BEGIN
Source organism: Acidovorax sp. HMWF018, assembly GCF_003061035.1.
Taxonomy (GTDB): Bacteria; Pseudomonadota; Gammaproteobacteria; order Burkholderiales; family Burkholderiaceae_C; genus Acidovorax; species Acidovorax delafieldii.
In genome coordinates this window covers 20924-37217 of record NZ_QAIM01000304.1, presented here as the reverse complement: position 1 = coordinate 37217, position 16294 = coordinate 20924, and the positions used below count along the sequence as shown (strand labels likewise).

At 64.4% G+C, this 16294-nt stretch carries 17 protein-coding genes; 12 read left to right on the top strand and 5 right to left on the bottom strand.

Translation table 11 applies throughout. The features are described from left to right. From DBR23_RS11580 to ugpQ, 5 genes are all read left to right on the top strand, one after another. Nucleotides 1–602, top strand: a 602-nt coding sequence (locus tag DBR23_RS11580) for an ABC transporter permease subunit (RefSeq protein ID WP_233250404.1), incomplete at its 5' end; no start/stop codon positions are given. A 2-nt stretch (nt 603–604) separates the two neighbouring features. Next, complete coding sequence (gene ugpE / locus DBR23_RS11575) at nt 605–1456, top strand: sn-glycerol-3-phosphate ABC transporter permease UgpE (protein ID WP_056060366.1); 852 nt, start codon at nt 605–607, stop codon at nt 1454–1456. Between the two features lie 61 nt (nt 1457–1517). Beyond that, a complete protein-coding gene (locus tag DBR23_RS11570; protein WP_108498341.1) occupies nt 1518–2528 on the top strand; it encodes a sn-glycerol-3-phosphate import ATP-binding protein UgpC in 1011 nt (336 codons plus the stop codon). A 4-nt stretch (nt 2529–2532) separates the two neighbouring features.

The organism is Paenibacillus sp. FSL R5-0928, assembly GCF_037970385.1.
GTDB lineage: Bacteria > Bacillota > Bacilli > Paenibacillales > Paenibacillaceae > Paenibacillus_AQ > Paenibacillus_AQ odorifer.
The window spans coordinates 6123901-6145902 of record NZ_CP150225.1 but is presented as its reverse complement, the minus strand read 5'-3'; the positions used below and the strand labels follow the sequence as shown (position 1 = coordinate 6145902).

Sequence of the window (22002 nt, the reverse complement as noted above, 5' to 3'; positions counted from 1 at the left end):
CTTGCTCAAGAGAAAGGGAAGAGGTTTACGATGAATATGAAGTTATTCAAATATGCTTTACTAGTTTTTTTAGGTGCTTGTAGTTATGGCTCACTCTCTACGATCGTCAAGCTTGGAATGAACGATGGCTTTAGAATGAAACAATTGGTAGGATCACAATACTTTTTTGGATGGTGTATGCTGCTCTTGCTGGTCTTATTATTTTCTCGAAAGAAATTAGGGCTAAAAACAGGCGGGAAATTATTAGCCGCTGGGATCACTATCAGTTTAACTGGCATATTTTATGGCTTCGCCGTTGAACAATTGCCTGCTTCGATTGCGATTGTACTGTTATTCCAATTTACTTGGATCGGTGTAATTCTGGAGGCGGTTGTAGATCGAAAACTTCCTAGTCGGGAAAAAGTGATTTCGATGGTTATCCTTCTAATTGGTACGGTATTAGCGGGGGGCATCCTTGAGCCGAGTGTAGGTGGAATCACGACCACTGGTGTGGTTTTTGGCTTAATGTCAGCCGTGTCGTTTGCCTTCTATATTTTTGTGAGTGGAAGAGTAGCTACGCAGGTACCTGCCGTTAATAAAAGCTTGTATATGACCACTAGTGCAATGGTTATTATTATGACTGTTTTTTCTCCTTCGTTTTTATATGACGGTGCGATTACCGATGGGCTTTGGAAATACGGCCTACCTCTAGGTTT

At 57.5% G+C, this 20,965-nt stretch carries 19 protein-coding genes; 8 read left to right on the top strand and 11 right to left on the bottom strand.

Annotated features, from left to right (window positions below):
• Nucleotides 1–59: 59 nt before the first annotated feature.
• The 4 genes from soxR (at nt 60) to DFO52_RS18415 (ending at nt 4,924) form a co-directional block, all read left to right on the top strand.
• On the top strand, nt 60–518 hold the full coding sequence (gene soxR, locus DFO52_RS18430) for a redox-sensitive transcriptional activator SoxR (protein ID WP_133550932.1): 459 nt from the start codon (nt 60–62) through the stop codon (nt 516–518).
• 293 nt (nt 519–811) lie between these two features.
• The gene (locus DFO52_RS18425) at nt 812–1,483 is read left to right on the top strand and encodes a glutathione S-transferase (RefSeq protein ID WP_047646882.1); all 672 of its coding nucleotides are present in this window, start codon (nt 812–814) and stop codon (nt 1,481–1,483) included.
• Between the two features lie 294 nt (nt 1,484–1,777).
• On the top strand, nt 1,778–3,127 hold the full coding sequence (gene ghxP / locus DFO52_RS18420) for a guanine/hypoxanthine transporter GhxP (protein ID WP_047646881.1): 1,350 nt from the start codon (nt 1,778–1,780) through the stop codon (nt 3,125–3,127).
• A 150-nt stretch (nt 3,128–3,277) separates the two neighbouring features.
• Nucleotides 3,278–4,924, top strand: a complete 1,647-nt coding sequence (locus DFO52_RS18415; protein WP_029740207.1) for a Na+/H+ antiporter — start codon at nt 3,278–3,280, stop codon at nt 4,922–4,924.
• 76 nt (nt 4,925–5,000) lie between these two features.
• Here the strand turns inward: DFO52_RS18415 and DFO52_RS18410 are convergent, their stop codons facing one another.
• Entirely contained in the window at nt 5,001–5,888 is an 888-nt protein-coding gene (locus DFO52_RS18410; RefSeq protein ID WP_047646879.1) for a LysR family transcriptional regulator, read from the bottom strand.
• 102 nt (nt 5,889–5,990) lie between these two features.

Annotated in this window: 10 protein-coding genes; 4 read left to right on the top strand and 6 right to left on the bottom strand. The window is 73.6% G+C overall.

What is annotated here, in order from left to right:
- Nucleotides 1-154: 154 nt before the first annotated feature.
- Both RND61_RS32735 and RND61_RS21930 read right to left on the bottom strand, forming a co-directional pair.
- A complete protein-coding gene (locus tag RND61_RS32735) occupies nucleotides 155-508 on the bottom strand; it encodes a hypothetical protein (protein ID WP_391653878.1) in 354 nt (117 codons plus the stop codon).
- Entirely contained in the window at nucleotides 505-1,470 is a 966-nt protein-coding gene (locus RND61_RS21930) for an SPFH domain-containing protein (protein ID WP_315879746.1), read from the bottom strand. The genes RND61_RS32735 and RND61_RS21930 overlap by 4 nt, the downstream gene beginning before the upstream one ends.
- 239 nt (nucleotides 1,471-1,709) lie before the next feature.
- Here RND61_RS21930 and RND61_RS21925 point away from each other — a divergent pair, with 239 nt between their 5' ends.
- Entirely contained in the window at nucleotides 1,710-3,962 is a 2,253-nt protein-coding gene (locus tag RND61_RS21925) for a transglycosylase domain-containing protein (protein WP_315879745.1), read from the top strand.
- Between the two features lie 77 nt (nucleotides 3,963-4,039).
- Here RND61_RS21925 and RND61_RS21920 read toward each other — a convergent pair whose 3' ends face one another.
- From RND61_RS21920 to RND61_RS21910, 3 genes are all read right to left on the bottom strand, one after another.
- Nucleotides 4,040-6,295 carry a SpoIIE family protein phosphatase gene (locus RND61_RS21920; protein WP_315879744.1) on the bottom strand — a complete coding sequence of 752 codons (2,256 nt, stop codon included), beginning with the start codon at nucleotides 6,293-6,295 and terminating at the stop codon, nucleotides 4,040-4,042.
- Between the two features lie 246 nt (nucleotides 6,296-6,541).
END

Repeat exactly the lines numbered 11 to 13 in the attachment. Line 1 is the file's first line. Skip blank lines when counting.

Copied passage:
At 57.5% G+C, this 20,965-nt stretch carries 19 protein-coding genes; 8 read left to right on the top strand and 11 right to left on the bottom strand.

Annotated features, from left to right (window positions below):
• Nucleotides 1–59: 59 nt before the first annotated feature.